I faced this problem in Fundamentals of Physics (Halliday and Resnick):

A $0.250\ \mathrm{kg}$ block of cheese lies on the floor of a $900\ \mathrm{kg}$ elevator cab that is being pulled upward by a cable through distance $d_1=2.40\ \mathrm{m}$ and then through distance $d_2= 10.5\ \mathrm{m}$. (a) Through $d_1$, if the normal force on the block from the floor has constant magnitude $F_N= 3.00\ \mathrm{N}$, how much work is done on the cab by the force from the cable? (b) Through $d_2$, if the work done on the cab by the (constant) force from the cable is $92.61\ \mathrm{kJ}$, what is the magnitude of $F_N$?

When I looked at the solution there was equation like this


(where $m = 0.250\ \mathrm{kg}$ is the mass of the cheese, $M = 900\ \mathrm{kg}$ is the mass of the elevator cab, $F$ is the force from the cable, and $F_N = 3.00\ \mathrm{N}$ is the normal force on the cheese.)

The question: Why do we take into consideration $F_N$ (normal force) while calculating net force on the system? Isn't this an internal force?


2 Answers 2


You can (and should!) always draw a Free Body Diagram for the given problem (at least at this level of physics, at higher levels the Lagrangian is more informative, but FBD are STILL useful even then), and this will tell you exactly how the forces effect an object's acceleration; this is important because the sum of those forces must satisfy Newton's Second Law for a given object

$\sum \vec{F} = m\vec{a}$

regardless of whether they are internal or not. You are correct that internal forces do no net work, but what has been written in the solution seems to be actually the sum of two equations, namely one for the m, and one for the elevator M, actually I don't think that the $F_N$ term should appear in this summation either since it should cancel out.

Explicitly we have (down is negative, up is positive):

Smaller mass:

$ F_N - mg = ma $


$ F-F_N - Mg = Ma $

The sum then yields:

$ F - (m+M)g= (m+M)a $

ALSO, you should note that the question asks nothing about work being done by the normal force (which is the internal force), only about the work done by the cable, which is clearly an external force.

  • $\begingroup$ Thanks for your interest. I also drawed FBD and found the same answer as yours but for the b part of the question which we don't know the normal force and have to set an equation to find it, it affects the answer. Can the answer be wrong? $\endgroup$ Jan 10, 2016 at 18:35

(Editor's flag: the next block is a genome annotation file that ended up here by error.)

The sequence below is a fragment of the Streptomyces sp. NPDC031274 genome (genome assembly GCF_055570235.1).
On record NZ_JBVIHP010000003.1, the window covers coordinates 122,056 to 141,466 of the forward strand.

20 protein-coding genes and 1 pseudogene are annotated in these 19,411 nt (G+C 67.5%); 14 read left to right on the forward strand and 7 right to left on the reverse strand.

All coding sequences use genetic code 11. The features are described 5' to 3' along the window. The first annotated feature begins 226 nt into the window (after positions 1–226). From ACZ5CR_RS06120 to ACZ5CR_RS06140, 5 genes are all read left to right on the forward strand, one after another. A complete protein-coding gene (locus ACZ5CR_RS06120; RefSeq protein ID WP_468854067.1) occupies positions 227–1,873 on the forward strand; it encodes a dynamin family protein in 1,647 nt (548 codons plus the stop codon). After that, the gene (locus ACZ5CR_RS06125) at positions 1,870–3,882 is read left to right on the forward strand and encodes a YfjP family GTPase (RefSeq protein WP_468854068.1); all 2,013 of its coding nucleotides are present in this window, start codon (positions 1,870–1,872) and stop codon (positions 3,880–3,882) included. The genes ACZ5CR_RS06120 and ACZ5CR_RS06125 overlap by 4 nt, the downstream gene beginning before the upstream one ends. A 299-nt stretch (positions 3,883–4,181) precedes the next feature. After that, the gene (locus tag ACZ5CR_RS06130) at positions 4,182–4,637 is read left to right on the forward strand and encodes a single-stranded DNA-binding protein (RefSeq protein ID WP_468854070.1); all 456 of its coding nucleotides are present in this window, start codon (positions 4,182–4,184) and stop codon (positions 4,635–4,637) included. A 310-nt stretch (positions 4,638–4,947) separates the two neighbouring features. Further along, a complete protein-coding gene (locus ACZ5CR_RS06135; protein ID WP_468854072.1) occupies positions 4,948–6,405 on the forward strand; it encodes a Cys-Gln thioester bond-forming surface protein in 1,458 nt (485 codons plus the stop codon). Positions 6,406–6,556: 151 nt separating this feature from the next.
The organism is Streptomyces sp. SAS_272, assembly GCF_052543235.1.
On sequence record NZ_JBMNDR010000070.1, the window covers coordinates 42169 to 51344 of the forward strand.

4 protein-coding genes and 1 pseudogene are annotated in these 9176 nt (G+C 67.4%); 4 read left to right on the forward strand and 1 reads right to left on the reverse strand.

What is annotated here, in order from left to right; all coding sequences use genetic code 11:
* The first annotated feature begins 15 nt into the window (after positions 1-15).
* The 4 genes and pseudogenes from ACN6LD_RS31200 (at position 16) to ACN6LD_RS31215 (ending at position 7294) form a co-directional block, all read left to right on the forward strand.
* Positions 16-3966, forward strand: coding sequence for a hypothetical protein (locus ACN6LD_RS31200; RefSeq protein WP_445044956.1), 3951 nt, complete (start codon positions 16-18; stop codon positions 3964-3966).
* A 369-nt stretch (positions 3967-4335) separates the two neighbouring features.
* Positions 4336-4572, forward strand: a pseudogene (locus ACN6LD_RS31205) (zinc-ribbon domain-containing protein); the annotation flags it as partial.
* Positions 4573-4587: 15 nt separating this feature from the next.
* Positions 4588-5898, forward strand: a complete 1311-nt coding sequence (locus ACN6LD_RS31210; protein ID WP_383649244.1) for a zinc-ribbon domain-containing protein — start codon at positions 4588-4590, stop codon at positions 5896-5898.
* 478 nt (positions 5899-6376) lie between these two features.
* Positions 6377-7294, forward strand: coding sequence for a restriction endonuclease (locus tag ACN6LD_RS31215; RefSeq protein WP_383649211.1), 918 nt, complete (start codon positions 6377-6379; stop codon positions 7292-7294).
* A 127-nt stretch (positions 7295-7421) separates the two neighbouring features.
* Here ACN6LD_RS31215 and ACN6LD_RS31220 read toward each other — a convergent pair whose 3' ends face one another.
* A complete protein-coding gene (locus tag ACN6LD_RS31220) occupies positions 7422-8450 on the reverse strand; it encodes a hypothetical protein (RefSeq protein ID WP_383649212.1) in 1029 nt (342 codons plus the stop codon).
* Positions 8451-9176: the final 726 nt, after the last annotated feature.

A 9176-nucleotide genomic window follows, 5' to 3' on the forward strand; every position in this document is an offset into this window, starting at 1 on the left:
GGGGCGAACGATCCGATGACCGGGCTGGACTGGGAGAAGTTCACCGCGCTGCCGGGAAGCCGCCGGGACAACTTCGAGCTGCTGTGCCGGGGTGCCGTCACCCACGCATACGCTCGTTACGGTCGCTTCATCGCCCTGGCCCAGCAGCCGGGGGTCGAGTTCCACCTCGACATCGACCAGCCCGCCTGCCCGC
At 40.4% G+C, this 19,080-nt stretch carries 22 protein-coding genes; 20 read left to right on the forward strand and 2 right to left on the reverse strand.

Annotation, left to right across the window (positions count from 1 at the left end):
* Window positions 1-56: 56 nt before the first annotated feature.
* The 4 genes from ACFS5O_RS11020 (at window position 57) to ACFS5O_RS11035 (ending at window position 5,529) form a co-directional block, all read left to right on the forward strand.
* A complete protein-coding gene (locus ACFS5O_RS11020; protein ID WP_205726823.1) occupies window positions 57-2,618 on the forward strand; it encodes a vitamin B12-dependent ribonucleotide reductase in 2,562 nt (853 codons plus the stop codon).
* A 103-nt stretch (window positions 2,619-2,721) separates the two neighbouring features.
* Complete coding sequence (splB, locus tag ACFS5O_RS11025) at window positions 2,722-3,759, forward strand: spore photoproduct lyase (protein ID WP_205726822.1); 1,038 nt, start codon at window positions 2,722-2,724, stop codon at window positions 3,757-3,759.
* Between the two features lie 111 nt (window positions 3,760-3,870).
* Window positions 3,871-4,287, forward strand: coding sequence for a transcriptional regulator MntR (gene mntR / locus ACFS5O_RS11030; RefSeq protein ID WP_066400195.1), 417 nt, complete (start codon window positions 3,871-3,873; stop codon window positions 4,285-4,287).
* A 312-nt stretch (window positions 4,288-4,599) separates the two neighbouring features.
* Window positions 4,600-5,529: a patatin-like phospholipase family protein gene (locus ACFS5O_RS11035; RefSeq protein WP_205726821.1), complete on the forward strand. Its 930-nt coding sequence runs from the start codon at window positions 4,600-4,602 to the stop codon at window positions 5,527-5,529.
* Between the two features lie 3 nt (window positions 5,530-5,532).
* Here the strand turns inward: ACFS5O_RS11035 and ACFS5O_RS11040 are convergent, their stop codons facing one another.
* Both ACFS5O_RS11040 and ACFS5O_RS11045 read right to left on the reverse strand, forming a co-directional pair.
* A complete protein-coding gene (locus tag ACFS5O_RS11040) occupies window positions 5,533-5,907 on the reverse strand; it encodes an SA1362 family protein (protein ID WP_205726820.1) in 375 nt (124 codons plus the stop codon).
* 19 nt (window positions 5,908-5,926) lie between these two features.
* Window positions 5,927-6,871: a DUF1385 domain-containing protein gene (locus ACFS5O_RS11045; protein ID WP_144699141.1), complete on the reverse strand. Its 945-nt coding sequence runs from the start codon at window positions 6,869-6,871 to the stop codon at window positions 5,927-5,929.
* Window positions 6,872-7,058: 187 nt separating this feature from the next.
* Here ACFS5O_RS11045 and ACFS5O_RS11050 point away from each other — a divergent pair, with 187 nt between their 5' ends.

• $\begingroup$ You have enough information though to solve part (b) because in part (a) you derived an equation that tells you how work done by the cable relates to $F_N$; think carefully how you can use the information given. If you believe my answer was helpful, please accept and upvote it :). $\endgroup$
    – Loonuh
    Jan 10, 2016 at 19:12
  • $\begingroup$ We are thinking in the same way actually :) This part your sum is F - (m+M)g = (m+M)a is also same as mine the equation which I wrote above: F+FN−(m+M)g=(m+M)a is the equation in the book. $\endgroup$ Jan 10, 2016 at 19:32

You are correct that the normal force is irrelevant when calculating the overall acceleration of the system, which is equivalent to an object of mass $M + m$ being accelerated by a force $F$.

However, the story is different when calculating work, because you are calculating the work done on the cab, not the work done on the system. In this case, there is a normal force exerted downwards by the block onto the floor of the elevator that acts opposite to the direction of overall travel.

Think about it this way: if you were to ignore the normal force, that would imply that the work performed by the cable (which is equal to $Fd$) is transferred completely into a cab of mass $M + m$. This is clearly false, because only some of the energy goes into the cab. The rest goes into the block.

In short: when you draw the FBD for the cab, you should note that there is a normal force pointing downwards exerted by the block (with magnitude equal to the normal force from the floor onto the block), which performs negative work.


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